New Yorker. As always with Lane, I'm incredibly tempted to write "OVERWRITTEN; STICK TO THE SUBJECT, FANCY PANTS" in the margins (and "IDIOT!" when he lambastes The Untouchables in his Hot Fuzz review, which is also online) but it's a place to start before heading off to BAM. And you should, because Stanwyck had such a multifaceted resume. I think science fiction was the only genre she didn't attempt, which was just as well, as she would have told any fearsome bug-eyed monster where to get off.
If you can get there tonight a real treat, the complex generation-spanning noir The Strange Love of Martha Ivers (1946), is playing. Stanwyck is indelible in Double Indemnity, to be shown May 5, but that portrait of pure, calculating evil was just one side of her story; Martha Ivers puts a few cracks into the picture. The Lady Eve showed on Valentine's Day but Ball of Fire shows off her lighter side; she really knew how to detonate a wisecrack. The best-known of her credits with Frank Capra, The Bitter Tea of General Yen and Meet John Doe, are on the docket, as are two films with director Douglas Sirk, All I Desire and one of her other pairings with Indemnity star Fred MacMurray, There's Always Tomorrow. If you can only see one I'd go next Friday to see Sam Fuller's bizarre Freudian Western, Forty Guns, where at age 50 she does her own back-bruising stunts. Critics dismiss her cinema swan song, The Night Walker, where she is cast with her ex-husband, Robert Taylor, but the movie offers lowbrow fun that the actress did not condescend to and she made similar pictures for TV once her stint on The Big Valley ended.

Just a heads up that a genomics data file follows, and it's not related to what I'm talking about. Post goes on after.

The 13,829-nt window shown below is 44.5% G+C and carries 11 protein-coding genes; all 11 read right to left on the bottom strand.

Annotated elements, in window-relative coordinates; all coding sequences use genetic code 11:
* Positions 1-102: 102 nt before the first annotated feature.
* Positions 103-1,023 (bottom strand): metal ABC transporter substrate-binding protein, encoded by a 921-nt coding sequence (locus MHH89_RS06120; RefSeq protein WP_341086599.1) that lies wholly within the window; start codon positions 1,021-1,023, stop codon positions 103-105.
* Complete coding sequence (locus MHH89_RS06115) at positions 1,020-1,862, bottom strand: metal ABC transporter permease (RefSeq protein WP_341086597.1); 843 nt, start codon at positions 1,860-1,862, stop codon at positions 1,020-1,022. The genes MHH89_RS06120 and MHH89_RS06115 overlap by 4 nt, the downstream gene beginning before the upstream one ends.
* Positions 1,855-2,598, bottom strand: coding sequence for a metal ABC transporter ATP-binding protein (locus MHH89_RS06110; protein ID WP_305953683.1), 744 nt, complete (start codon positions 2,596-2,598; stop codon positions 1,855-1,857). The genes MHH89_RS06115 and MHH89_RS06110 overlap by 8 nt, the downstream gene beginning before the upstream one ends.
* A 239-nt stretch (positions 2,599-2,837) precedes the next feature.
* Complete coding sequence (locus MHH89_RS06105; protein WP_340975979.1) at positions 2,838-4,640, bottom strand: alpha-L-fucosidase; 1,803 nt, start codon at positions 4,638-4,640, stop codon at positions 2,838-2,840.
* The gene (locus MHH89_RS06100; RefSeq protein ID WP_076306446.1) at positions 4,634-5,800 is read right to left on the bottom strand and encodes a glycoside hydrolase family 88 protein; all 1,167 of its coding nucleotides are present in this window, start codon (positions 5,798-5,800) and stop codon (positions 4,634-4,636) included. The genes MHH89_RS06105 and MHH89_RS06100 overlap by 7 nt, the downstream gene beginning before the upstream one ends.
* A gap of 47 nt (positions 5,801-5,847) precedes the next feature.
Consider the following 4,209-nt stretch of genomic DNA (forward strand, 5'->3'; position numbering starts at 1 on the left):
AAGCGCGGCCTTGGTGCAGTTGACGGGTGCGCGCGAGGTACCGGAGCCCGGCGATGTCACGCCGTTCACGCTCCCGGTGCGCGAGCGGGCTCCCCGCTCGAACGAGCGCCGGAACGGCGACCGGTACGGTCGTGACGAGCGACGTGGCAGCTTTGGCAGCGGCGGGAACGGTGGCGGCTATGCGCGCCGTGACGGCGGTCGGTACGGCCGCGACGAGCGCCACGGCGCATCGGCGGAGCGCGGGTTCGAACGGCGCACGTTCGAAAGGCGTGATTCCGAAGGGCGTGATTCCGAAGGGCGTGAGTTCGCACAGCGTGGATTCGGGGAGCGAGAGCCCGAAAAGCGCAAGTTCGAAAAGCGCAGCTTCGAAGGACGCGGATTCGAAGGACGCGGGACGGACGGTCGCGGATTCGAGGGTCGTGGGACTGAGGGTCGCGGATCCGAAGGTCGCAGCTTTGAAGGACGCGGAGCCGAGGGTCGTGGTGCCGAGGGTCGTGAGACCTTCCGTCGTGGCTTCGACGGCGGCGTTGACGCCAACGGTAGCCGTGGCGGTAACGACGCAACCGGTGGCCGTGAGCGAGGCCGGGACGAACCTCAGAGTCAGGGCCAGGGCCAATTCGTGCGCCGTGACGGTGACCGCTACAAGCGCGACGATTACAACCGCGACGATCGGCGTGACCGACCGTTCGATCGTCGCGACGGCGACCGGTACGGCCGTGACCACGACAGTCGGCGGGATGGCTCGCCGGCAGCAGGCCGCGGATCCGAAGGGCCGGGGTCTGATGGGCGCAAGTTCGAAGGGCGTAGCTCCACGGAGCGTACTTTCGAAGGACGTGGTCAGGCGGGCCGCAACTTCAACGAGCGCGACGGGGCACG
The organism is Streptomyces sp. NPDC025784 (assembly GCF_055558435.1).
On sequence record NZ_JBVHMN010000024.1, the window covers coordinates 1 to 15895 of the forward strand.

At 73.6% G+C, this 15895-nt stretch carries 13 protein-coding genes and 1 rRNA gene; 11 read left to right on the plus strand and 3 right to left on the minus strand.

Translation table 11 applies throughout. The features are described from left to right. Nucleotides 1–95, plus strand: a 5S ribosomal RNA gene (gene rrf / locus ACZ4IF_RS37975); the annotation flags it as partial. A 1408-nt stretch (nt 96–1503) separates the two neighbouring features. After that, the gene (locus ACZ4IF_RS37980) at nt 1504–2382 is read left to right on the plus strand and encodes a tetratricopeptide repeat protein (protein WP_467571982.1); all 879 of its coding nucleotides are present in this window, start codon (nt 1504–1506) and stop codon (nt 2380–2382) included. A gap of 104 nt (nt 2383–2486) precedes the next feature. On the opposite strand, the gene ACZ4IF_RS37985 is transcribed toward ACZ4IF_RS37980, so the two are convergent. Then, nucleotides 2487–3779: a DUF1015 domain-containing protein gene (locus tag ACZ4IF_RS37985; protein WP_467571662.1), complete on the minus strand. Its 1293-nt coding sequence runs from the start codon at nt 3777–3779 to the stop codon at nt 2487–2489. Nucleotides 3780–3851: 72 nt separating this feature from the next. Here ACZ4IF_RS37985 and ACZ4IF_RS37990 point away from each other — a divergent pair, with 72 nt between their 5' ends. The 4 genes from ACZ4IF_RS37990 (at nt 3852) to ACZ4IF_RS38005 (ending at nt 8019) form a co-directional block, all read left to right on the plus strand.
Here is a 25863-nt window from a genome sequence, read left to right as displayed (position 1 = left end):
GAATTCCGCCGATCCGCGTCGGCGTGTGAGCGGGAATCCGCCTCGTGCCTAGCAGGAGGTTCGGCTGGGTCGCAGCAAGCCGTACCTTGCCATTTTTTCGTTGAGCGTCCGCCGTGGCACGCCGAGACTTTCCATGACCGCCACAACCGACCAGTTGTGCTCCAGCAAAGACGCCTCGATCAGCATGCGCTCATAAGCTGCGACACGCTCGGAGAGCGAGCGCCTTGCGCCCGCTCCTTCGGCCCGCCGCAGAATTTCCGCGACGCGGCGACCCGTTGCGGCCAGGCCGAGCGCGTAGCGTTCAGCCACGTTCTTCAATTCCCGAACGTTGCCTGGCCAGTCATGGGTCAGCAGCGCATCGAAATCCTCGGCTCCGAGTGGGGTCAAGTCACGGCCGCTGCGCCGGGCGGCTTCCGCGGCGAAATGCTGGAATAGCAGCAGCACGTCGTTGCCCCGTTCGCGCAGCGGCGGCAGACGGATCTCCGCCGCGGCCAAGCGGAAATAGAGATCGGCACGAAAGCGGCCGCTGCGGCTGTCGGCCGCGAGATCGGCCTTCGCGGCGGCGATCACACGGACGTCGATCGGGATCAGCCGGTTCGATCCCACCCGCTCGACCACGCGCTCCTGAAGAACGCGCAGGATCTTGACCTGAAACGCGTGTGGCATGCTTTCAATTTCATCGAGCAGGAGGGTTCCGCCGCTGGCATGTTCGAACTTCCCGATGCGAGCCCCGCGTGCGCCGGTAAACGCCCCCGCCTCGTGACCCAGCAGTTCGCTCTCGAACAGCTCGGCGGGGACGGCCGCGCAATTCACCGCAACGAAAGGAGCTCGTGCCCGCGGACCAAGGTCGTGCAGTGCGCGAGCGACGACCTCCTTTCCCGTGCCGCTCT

She always worked. The top-rated Thorn Birds miniseries, made after she received her honorary Oscar, loses something once she's out of the picture. And there is so much more beyond BAM. Her powerhouse "woman's picture", Stella Dallas, still capable of wringing tears 70 years later. Her best credit with Capra, the cut-from-the-headlines phony preacher story The Miracle Woman. Formidable with a pair of well-aimed scissors in Anthony Mann's incredible Western The Furies(1950)--where is this on DVD? Touching opposite Robert Ryan in Clash by Night. Giving William Holden a helping hand in Golden Boy then supporting him in Executive Suite. Adding A-list moxie to the B-thriller Jeopardy. Out-sassing Edward G. Robinson in The Violent Men, as a more violent woman. And more.